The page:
AAT salary survey: are you on track?

AAT's salary survey 2013 covers salaries, bonuses, job satisfaction, company benefits and much more

AAT's salary survey 2013 covers salaries, bonuses, job satisfaction, company benefits and much more

The current economic climate has put an emphasis on salaries, benefits and job security like never before. AAT conducted a salary survey this year to look at how its members are faring in these conditions. AAT Chief Executive, Jane Scott Paul, finds a lot to be positive about in the results

Find out how you’re doing with our interactive salary calculator

We conducted an AAT salary survey in partnership with financial recruiting firm, Robert Half, to not only understand how our members contribute to the accounting profession and overall economy, but also to give us insight into factors that matter at different stages of their working lives.

Some of the results are as you might expect. As AAT members move up the career ladder, expanding their knowledge and skills, they take higher level jobs and their salary increase reflects this. Those that work for larger organisations tend to fare better than those in smaller companies.

A difference in job satisfaction between large and small businesses

What I was intrigued to see was the difference in job satisfaction between large and small businesses. Those that work for larger organisations were more satisfied in their job roles than those that work for smaller businesses. We do know that in harder economic times employees look for other benefits in the workplace and larger businesses are best placed to offer strong benefit packages.

When we asked members about the benefits they would like to receive from their employer, it was motivating to see ‘courses paid for by employers’ and ‘paid time off to study’ in their ‘top five’ desired benefits. We avidly encourage lifelong learning and want our members to be continuously investing in their CPD, so I’m glad that this is also a priority for them.

Women working part-time are earning more than men

It’s also interesting to see that women working part-time earn £4 more than men working part-time which could potentially mean that women are working more hours consistently.

We do know that women make up a large majority of our membership (65 per cent worldwide) and they work around other commitments including their families so they may be working longer just at more unusual hours.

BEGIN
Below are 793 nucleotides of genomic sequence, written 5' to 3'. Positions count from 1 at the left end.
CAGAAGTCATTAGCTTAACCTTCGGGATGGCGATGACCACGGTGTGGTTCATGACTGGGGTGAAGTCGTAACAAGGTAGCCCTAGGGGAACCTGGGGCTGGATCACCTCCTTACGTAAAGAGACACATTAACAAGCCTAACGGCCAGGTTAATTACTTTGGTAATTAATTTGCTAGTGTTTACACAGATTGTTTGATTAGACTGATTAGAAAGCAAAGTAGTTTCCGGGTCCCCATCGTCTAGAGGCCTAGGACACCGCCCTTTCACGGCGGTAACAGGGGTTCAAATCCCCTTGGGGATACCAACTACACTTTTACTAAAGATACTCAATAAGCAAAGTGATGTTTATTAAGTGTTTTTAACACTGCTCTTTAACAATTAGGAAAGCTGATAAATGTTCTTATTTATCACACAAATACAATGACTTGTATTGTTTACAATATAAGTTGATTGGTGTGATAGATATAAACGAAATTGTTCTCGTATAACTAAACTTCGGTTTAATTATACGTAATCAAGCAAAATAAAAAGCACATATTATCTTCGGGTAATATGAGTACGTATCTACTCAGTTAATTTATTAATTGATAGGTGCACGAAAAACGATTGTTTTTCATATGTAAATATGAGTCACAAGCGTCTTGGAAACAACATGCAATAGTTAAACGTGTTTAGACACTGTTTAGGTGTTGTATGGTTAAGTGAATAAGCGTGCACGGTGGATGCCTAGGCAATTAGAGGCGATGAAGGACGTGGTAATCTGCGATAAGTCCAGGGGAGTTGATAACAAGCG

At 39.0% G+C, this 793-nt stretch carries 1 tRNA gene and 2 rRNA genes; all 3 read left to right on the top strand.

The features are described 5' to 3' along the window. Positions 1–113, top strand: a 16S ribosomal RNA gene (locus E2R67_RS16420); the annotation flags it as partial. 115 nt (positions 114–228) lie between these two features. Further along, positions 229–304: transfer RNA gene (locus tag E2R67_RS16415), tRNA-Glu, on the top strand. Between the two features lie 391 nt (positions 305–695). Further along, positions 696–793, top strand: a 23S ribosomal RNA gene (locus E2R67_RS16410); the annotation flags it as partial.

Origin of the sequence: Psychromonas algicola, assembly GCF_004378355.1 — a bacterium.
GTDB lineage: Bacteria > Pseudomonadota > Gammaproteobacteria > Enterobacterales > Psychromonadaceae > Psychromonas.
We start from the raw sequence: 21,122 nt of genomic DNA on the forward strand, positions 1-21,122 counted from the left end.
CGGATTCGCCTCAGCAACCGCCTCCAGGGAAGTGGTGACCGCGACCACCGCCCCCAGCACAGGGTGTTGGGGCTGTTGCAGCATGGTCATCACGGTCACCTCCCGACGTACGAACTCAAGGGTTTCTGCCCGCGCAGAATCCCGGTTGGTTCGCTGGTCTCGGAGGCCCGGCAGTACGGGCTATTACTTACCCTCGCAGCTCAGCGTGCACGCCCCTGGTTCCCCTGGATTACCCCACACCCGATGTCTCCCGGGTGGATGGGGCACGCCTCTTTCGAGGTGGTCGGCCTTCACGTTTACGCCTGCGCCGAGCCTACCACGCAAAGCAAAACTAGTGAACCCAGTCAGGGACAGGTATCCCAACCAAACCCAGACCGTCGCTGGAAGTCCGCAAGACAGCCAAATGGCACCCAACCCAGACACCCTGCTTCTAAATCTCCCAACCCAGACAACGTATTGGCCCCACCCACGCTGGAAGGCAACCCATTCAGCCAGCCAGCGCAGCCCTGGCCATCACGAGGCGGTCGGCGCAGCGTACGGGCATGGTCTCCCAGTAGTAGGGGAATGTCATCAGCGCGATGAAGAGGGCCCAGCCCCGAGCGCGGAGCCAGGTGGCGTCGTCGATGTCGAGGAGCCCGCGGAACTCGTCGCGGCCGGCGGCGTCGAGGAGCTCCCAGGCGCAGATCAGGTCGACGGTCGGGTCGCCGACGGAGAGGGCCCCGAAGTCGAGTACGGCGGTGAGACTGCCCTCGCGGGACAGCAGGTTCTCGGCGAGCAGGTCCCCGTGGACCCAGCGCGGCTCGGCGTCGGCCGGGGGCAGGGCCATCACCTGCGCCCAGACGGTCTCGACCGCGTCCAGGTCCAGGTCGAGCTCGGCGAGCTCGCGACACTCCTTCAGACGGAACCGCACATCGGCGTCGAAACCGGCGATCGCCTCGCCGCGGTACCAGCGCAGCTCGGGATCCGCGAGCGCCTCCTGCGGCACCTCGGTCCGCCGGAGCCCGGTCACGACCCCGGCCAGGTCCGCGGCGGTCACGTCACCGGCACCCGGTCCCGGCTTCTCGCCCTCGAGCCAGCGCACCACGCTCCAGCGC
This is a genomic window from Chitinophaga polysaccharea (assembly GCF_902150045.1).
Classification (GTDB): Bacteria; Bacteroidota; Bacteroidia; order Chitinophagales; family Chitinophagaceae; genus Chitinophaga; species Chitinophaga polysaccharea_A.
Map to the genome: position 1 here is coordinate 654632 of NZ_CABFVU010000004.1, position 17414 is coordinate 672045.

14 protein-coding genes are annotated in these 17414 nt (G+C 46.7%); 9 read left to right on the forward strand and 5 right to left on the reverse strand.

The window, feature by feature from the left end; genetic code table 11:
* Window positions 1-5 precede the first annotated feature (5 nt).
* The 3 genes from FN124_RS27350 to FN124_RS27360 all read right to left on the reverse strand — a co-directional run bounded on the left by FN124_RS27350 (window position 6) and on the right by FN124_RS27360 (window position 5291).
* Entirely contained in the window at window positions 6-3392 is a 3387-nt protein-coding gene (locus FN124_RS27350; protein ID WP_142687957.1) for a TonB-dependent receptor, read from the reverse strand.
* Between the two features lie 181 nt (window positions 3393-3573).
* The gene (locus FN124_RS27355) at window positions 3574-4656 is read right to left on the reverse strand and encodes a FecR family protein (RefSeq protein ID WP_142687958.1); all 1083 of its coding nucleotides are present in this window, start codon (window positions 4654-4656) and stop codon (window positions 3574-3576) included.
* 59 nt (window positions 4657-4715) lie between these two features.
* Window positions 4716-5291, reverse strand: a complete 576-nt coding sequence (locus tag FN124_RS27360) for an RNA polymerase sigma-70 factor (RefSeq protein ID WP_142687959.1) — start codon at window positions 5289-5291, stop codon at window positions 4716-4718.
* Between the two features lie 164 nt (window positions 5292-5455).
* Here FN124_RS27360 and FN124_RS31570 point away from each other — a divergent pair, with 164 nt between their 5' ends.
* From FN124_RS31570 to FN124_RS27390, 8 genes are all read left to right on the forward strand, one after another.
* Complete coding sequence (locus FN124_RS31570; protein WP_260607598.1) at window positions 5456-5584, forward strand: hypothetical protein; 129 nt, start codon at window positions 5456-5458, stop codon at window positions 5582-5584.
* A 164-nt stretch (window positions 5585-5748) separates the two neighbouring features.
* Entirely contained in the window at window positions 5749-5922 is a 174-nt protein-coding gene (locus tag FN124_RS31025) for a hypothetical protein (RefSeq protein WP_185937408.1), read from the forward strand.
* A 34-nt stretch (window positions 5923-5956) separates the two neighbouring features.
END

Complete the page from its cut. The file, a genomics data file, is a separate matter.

Members keen to stay in their existing job

The survey also showed that regardless of age (from 15-55+) our members intend to stay in the same job role and with the same employer. Some may be surprised by this – especially among the younger age groups that often have a nature to move between jobs more frequently. I think in the current economic climate employees are thinking more carefully about their next steps.

A large majority (72 per cent) say they have good job satisfaction which indicates that those who study AAT (at any level) are challenged in the workplace and use their knowledge in their day-to-day work.

More than three quarters have strong job security

Furthermore, a huge 78 per cent say they have strong job security which is often due to employers investing in staff. This form of support creates a loyal and happy workforce and the results clearly show this.

As long as employers continue to invest in staff, they will continue to develop well-trained, productive individuals who in return bring new skills, insight and value to any business.

You can download your free copy of the 2013 Salary and Career Survey on the AAT website. You will also gain access to our interactive salary calculator which will show you exactly how you compare to the average salaries for your age, region, gender, sector and job level.

Jane Scott Paul was AAT's Chief Executive between 1997 and 2014.

Related articles